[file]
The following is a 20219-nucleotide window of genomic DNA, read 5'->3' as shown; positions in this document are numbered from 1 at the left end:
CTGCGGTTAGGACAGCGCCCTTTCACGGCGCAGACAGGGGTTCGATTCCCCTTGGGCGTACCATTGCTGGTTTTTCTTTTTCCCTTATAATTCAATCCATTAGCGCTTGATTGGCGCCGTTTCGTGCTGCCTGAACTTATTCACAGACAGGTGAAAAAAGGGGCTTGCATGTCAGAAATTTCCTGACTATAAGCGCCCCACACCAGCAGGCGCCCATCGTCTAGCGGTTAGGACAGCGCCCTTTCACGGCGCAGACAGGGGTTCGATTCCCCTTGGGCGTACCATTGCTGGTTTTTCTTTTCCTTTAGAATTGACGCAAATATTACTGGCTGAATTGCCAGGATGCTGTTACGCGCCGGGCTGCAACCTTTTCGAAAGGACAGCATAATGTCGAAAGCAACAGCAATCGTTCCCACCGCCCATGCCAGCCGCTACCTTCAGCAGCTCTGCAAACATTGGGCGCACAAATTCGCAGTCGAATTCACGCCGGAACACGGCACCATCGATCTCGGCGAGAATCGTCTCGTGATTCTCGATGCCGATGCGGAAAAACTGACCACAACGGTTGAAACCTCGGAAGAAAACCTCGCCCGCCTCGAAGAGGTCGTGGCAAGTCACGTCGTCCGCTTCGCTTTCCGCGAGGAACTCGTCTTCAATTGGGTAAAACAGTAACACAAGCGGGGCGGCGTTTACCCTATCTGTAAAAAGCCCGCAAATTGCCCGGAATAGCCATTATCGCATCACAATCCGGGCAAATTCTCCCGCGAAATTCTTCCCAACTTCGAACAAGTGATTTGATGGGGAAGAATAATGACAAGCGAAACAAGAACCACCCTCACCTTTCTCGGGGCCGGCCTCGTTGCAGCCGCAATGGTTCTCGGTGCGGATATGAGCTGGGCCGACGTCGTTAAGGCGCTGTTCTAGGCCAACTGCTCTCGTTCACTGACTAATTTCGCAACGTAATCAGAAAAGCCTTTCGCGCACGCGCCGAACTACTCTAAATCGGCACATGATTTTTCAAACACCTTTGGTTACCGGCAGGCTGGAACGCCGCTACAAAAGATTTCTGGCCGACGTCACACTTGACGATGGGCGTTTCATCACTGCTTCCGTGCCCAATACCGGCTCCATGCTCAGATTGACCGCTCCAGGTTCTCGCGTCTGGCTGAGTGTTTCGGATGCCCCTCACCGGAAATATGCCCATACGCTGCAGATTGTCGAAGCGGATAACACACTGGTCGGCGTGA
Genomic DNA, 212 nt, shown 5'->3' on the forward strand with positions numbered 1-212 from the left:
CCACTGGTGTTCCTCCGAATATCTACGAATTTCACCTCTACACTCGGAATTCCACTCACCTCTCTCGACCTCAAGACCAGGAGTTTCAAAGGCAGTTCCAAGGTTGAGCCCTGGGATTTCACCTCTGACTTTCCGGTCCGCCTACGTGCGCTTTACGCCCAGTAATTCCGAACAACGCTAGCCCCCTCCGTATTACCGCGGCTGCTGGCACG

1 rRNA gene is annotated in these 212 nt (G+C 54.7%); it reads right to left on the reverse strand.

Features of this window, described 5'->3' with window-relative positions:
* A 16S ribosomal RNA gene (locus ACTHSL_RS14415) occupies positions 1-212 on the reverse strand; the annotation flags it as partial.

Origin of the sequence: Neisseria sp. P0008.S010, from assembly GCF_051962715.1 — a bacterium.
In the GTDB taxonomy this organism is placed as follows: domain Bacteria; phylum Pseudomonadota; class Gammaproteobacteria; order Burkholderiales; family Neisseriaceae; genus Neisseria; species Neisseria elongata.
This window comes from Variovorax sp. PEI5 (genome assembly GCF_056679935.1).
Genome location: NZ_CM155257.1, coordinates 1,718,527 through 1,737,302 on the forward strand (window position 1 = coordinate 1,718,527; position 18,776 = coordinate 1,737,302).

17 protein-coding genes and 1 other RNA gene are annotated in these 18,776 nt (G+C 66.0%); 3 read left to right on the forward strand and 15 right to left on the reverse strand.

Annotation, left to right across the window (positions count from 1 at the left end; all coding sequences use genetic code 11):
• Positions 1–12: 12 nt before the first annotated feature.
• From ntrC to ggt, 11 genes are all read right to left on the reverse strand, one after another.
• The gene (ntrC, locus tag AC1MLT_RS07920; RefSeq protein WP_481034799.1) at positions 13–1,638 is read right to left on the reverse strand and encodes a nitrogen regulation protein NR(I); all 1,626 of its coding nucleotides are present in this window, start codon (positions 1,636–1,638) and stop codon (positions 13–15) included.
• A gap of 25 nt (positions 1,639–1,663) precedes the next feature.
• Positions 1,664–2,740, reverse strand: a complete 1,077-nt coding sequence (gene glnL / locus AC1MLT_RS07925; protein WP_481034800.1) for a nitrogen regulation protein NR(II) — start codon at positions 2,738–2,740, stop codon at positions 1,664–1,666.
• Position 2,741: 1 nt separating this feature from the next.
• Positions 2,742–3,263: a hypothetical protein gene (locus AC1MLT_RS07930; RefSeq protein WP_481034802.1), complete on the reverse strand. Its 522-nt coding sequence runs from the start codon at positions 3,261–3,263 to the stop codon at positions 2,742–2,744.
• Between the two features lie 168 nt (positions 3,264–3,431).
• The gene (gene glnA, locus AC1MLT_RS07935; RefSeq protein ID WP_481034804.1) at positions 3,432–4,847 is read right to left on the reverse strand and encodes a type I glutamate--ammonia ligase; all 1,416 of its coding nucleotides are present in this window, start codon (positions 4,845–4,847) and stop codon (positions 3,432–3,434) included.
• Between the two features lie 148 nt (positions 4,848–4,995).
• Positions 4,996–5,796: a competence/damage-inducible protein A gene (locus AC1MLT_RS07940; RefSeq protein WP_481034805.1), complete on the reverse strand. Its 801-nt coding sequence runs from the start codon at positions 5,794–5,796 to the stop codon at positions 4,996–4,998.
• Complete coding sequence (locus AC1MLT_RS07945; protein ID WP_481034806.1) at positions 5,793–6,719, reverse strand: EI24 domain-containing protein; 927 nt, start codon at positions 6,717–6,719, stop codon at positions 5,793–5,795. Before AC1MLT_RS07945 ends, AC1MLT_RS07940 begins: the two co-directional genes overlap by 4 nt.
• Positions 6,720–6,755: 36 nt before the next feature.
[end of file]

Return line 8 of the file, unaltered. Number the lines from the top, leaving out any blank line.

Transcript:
Origin of the sequence: Neisseria sp. P0008.S010, from assembly GCF_051962715.1 — a bacterium.